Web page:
Defendant's remaining assignments of error are explicitly waived in his brief. He concedes pursuant to the North Carolina Rules of Appellate Procedure, these assignments of error “cannot be pursued based upon the record currently before the Court.” See N.C.R. App. P. 28(b)(6) (2004) (“Assignments of error not set out in the appellant's brief or in support of which no reason or argument is stated or authority cited, will be taken as abandoned.”). These remaining assignments of error are deemed abandoned
III. Prior Bad Acts
    [1] Defendant contends the trial court committed plain error by allowing evidence of defendant's involvement in the Jericho gang, prior robberies, and drug dealing. We disagree.
    Defendant failed to object to the admission of this evidence and argues plain error.
        Where evidence is admitted without objection, the benefit of a prior objection to the same or similar evidence is lost, and the defendant is deemed to have waived his right to assign as error the prior admission of evidence. Having failed to object, defendant is entitled to relief based on this assignment of error only if he can demonstrate plain error. Under the plain error rule, defendant must convince this Court not only that there was error, but that absent the error, the jury probably would have reached a different result. The appellate court must study the whole record to determine if the error has such an impact on the guilt determination, therefore constituting plain error.
State v. Berry, 143 N.C. App. 187, 193, 546 S.E.2d 145, 151 (internal quotations and citations omitted), disc. rev. denied, 353 N.C. 729, 551 S.E.2d 439 (2001).
    Rule 404(b) of the North Carolina Rules of Evidence states:
        Evidence of other crimes, wrongs, or acts, is not admissible to prove the character of a person in order to show that he acted in conformity therewith. It may, however, be admissible for other purposes, such as proof of motive, opportunity, intent, preparation, plan, knowledge, identity, or absence of mistake, entrapment or accident.

N.C. Gen. Stat. § 8C-1, Rule 404(b) (2003). Rule 404(b) is:
        a clear general rule of inclusion of relevant evidence of other crimes, wrongs or acts by a defendant, subject to but one exception requiring its exclusion if its only probative value is to show that the defendant has the propensity or disposition to commit an offense of the nature of the crime charged.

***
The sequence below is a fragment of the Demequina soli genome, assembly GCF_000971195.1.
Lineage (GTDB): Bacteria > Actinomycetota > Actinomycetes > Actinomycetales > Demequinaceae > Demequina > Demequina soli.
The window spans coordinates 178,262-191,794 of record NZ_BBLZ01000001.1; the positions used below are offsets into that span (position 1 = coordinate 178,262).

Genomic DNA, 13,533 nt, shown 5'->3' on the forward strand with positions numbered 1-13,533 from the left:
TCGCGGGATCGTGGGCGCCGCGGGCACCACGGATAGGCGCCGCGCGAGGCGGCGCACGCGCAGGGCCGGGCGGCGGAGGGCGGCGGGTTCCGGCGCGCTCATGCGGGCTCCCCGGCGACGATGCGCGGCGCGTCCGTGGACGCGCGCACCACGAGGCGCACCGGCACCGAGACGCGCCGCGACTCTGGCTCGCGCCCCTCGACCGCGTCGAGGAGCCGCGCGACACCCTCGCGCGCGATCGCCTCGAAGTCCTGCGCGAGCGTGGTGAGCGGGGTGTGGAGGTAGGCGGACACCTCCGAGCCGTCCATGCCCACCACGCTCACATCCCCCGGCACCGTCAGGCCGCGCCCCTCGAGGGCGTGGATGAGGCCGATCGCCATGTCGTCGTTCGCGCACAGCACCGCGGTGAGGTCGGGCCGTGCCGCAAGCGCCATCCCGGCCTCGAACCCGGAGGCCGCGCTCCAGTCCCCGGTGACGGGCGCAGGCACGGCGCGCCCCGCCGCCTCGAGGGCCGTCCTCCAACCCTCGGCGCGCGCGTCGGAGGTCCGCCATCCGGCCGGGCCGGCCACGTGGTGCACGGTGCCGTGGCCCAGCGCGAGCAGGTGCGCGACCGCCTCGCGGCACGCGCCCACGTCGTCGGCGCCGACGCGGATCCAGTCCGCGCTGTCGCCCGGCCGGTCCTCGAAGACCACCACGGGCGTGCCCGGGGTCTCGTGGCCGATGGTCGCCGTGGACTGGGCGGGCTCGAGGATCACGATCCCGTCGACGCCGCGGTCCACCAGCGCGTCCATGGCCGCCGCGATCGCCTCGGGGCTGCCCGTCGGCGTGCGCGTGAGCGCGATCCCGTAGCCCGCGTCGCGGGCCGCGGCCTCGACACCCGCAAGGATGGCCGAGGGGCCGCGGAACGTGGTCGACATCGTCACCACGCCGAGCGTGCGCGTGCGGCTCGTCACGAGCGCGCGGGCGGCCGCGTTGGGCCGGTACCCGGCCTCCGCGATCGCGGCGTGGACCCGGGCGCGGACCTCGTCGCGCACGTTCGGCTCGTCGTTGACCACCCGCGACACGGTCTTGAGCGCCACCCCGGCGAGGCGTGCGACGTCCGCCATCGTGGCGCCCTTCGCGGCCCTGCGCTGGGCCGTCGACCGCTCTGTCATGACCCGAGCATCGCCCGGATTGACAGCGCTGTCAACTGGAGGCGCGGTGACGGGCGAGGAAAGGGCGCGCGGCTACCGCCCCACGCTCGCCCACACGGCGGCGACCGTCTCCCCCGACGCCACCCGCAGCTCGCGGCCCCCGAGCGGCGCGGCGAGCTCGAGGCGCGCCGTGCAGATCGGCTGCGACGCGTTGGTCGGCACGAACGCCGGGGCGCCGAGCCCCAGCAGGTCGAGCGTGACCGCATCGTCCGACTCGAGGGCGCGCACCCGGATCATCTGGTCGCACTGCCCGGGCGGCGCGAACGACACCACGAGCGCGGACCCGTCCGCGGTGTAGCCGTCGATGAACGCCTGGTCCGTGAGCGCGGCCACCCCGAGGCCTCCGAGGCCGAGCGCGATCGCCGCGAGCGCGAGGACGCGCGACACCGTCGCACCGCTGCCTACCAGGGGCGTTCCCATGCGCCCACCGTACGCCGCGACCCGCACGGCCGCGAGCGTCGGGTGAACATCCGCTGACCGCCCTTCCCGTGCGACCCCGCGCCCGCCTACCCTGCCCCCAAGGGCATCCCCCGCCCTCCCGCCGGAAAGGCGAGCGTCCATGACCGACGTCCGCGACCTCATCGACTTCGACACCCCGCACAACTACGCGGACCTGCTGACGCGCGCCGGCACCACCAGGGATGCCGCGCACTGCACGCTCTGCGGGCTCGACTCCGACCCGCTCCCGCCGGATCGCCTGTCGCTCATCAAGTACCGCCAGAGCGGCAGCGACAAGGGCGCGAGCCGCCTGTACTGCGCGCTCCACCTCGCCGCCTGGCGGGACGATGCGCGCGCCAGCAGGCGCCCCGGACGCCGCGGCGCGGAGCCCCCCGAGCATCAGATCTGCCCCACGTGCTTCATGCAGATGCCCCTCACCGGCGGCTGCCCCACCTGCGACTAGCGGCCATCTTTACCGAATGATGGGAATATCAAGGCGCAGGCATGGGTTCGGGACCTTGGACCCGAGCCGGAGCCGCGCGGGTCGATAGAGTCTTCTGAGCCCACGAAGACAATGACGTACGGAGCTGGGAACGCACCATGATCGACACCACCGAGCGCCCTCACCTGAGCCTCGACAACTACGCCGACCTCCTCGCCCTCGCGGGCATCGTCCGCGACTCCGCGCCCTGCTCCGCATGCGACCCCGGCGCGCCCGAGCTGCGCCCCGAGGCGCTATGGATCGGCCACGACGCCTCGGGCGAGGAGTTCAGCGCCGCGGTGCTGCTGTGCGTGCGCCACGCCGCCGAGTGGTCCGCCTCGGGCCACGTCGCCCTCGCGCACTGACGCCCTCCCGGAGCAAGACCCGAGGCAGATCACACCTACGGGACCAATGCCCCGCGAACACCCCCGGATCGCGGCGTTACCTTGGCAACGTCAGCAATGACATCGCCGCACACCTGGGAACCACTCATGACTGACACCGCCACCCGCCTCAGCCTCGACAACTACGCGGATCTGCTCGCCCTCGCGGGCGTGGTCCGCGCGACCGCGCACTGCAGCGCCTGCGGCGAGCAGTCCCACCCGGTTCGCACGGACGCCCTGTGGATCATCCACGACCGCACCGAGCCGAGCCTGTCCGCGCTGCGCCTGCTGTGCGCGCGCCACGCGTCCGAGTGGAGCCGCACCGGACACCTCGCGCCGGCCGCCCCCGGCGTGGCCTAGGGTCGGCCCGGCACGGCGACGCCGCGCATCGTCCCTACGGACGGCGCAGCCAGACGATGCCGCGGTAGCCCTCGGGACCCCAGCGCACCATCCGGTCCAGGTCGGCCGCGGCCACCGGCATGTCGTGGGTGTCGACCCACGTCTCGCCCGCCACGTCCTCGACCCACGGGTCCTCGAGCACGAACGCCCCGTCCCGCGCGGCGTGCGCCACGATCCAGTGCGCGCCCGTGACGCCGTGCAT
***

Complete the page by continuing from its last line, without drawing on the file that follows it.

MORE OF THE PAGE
Berry, 143 N.C. App. at 196, 546 S.E.2d at 153.
A. Gang Activity
    At trial, the State presented evidence through Bigelow's testimony that defendant was a member of the Jericho Gang. This testimony provides evidence of defendant's motive, as well as the reason for Bigelow's involvement in the crime. Defendant approached Bigelow, stated that he needed to do a “lick,” and told Bigelow that in order to become a gang member, you had to “rob someone.”
    Presuming error, without finding the trial court erred, defendant failed to show that the jury would have reached a different result had the trial court excluded this evidence. Considering the other overwhelming evidence of defendant's guilt, presented through numerous eyewitnesses, we hold the admission ofthis testimony is not plain error. This assignment of error is overruled.
B. Past Robberies and Drug Dealing
    Defendant also argues the trial court committed plain error by allowing into evidence defendant's past robberies and prior drug dealing. Both Bigelow and T.W. testified that defendant had a pattern of robbing others of illegal drugs and selling them. This testimony provided evidence of defendant's “motive,” and “intent” to commit the crimes at bar, as well as his modus operandi. N.C. Gen. Stat. § 8C-1, Rule 404(b). Prior to encountering the victim, defendant, Bigelow, and T.W. planned to rob Williamson of his marijuana. Defendant executed this plan, stole marijuana from Williamson's home, and subsequently distributed the stolen drugs. Benoit was murdered during the commission of this crime.
    Admission of this evidence was not error under Rule 404(b). Further, defendant has failed to show that under plain error review, the admission of this evidence prejudiced his defense such that the jury would have reached a different result. This assignment of error is overruled.
C. Ineffective Assistance of Counsel
    Defendant also argues his attorney's failure to object to the evidence of defendant's prior bad acts constitutes ineffective assistance of counsel. “In reviewing an appeal based on ineffective assistance of counsel, this Court must first determine whether there was a reasonable probability that without counsel's alleged errors, the outcome of the trial would have been different.” State v. Carrillo, 164 N.C. App. 204, 211, 595 S.E.2d219, 224 (2004) (citing State v. Braswell, 312 N.C. 553, 562, 324 S.E.2d 241, 248 (1985)), appeal dismissed, 359 N.C. 283, __ S.E.2d __ (No. 267P04) (February 3, 2005). We held the admission of this Rule 404(b) evidence was not error. This assignment of error is without merit.
IV. Statements During Jury Selection

    [2] Defendant argues the trial court erred by informing the jury, prior to trial, that he was not being charged with capital murder. We disagree.